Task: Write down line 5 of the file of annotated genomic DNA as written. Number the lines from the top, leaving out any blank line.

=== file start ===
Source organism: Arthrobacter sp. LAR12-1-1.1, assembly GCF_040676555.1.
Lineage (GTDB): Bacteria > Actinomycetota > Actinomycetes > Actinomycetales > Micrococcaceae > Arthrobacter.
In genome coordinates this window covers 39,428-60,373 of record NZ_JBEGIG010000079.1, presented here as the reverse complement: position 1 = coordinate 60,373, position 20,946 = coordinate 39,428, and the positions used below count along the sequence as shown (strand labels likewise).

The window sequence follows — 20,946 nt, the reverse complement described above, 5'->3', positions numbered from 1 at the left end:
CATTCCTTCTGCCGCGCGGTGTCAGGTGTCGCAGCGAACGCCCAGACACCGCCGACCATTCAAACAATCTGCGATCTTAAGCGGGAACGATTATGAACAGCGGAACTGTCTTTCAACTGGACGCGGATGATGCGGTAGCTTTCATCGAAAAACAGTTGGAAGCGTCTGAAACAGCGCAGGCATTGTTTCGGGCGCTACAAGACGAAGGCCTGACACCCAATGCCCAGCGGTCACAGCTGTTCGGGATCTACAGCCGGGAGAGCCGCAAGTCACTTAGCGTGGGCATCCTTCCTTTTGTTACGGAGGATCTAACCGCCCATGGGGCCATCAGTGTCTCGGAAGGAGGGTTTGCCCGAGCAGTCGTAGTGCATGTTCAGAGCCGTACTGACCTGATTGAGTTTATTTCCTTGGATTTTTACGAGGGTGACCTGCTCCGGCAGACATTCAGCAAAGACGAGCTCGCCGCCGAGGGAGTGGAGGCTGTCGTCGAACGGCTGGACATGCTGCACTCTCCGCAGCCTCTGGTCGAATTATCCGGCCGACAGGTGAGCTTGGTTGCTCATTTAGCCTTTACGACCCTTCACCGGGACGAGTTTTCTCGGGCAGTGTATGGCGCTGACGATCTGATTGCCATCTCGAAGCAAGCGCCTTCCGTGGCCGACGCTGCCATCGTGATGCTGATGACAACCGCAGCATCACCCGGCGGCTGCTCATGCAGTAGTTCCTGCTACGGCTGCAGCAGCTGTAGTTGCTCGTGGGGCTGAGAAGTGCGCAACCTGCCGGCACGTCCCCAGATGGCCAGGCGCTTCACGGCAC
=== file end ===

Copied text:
CATTCCTTCTGCCGCGCGGTGTCAGGTGTCGCAGCGAACGCCCAGACACCGCCGACCATTCAAACAATCTGCGATCTTAAGCGGGAACGATTATGAACAGCGGAACTGTCTTTCAACTGGACGCGGATGATGCGGTAGCTTTCATCGAAAAACAGTTGGAAGCGTCTGAAACAGCGCAGGCATTGTTTCGGGCGCTACAAGACGAAGGCCTGACACCCAATGCCCAGCGGTCACAGCTGTTCGGGATCTACAGCCGGGAGAGCCGCAAGTCACTTAGCGTGGGCATCCTTCCTTTTGTTACGGAGGATCTAACCGCCCATGGGGCCATCAGTGTCTCGGAAGGAGGGTTTGCCCGAGCAGTCGTAGTGCATGTTCAGAGCCGTACTGACCTGATTGAGTTTATTTCCTTGGATTTTTACGAGGGTGACCTGCTCCGGCAGACATTCAGCAAAGACGAGCTCGCCGCCGAGGGAGTGGAGGCTGTCGTCGAACGGCTGGACATGCTGCACTCTCCGCAGCCTCTGGTCGAATTATCCGGCCGACAGGTGAGCTTGGTTGCTCATTTAGCCTTTACGACCCTTCACCGGGACGAGTTTTCTCGGGCAGTGTATGGCGCTGACGATCTGATTGCCATCTCGAAGCAAGCGCCTTCCGTGGCCGACGCTGCCATCGTGATGCTGATGACAACCGCAGCATCACCCGGCGGCTGCTCATGCAGTAGTTCCTGCTACGGCTGCAGCAGCTGTAGTTGCTCGTGGGGCTGAGAAGTGCGCAACCTGCCGGCACGTCCCCAGATGGCCAGGCGCTTCACGGCAC